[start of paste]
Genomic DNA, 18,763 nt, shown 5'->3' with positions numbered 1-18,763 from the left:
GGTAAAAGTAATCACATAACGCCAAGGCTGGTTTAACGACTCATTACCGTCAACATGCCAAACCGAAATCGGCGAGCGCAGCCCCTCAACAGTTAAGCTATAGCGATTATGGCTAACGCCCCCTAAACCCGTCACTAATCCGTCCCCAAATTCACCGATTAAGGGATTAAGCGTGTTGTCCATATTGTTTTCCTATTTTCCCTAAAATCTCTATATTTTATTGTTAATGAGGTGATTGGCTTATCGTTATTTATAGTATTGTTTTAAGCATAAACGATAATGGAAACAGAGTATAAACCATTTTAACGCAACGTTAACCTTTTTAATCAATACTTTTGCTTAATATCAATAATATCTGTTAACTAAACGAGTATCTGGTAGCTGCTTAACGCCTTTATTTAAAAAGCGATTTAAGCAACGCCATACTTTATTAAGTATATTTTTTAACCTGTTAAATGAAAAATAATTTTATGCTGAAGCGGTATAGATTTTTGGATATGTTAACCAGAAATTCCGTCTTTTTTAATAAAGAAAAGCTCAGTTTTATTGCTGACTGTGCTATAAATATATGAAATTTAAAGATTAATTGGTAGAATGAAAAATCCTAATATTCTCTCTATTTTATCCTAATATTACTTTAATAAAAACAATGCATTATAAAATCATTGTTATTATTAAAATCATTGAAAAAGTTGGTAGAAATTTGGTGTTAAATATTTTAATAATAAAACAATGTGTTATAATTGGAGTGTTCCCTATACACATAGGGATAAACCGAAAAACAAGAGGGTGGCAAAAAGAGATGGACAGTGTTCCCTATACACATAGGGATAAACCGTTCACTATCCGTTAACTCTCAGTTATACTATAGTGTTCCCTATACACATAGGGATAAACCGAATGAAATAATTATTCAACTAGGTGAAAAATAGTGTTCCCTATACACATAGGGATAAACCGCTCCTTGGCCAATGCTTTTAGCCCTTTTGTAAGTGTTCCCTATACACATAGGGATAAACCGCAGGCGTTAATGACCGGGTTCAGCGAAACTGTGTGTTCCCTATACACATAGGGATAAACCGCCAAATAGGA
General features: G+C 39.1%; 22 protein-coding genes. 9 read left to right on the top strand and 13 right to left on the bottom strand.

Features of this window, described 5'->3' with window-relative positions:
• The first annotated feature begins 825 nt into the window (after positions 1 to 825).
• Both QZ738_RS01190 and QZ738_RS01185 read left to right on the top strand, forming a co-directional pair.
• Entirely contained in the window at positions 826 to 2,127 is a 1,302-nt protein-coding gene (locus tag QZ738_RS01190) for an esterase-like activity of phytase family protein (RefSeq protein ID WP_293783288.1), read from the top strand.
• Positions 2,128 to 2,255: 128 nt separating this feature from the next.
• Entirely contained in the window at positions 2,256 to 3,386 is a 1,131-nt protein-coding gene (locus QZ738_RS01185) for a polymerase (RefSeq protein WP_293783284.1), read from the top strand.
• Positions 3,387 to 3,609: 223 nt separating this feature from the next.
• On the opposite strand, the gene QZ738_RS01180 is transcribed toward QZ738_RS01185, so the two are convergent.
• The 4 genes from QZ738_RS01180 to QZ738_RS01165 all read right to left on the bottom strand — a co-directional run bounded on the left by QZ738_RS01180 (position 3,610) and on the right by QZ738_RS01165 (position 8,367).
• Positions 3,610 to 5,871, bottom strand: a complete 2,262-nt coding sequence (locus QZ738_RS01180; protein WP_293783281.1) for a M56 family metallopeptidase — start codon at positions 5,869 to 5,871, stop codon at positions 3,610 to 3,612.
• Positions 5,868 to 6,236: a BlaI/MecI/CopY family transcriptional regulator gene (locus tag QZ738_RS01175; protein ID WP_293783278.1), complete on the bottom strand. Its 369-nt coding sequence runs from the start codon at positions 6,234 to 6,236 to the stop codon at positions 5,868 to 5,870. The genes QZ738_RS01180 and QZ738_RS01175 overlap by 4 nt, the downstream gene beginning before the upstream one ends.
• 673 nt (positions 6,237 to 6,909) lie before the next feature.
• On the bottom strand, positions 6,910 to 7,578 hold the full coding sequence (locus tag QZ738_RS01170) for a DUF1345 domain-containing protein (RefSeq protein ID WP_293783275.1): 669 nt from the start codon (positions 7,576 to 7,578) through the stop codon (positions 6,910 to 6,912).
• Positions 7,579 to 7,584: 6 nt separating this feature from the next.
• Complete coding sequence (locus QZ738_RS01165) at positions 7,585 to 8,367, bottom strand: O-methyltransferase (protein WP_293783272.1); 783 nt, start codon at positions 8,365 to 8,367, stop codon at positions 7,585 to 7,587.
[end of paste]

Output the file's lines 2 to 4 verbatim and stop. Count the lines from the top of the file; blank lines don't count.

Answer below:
GGTAAAAGTAATCACATAACGCCAAGGCTGGTTTAACGACTCATTACCGTCAACATGCCAAACCGAAATCGGCGAGCGCAGCCCCTCAACAGTTAAGCTATAGCGATTATGGCTAACGCCCCCTAAACCCGTCACTAATCCGTCCCCAAATTCACCGATTAAGGGATTAAGCGTGTTGTCCATATTGTTTTCCTATTTTCCCTAAAATCTCTATATTTTATTGTTAATGAGGTGATTGGCTTATCGTTATTTATAGTATTGTTTTAAGCATAAACGATAATGGAAACAGAGTATAAACCATTTTAACGCAACGTTAACCTTTTTAATCAATACTTTTGCTTAATATCAATAATATCTGTTAACTAAACGAGTATCTGGTAGCTGCTTAACGCCTTTATTTAAAAAGCGATTTAAGCAACGCCATACTTTATTAAGTATATTTTTTAACCTGTTAAATGAAAAATAATTTTATGCTGAAGCGGTATAGATTTTTGGATATGTTAACCAGAAATTCCGTCTTTTTTAATAAAGAAAAGCTCAGTTTTATTGCTGACTGTGCTATAAATATATGAAATTTAAAGATTAATTGGTAGAATGAAAAATCCTAATATTCTCTCTATTTTATCCTAATATTACTTTAATAAAAACAATGCATTATAAAATCATTGTTATTATTAAAATCATTGAAAAAGTTGGTAGAAATTTGGTGTTAAATATTTTAATAATAAAACAATGTGTTATAATTGGAGTGTTCCCTATACACATAGGGATAAACCGAAAAACAAGAGGGTGGCAAAAAGAGATGGACAGTGTTCCCTATACACATAGGGATAAACCGTTCACTATCCGTTAACTCTCAGTTATACTATAGTGTTCCCTATACACATAGGGATAAACCGAATGAAATAATTATTCAACTAGGTGAAAAATAGTGTTCCCTATACACATAGGGATAAACCGCTCCTTGGCCAATGCTTTTAGCCCTTTTGTAAGTGTTCCCTATACACATAGGGATAAACCGCAGGCGTTAATGACCGGGTTCAGCGAAACTGTGTGTTCCCTATACACATAGGGATAAACCGCCAAATAGGA
General features: G+C 39.1%; 22 protein-coding genes. 9 read left to right on the top strand and 13 right to left on the bottom strand.

Features of this window, described 5'->3' with window-relative positions: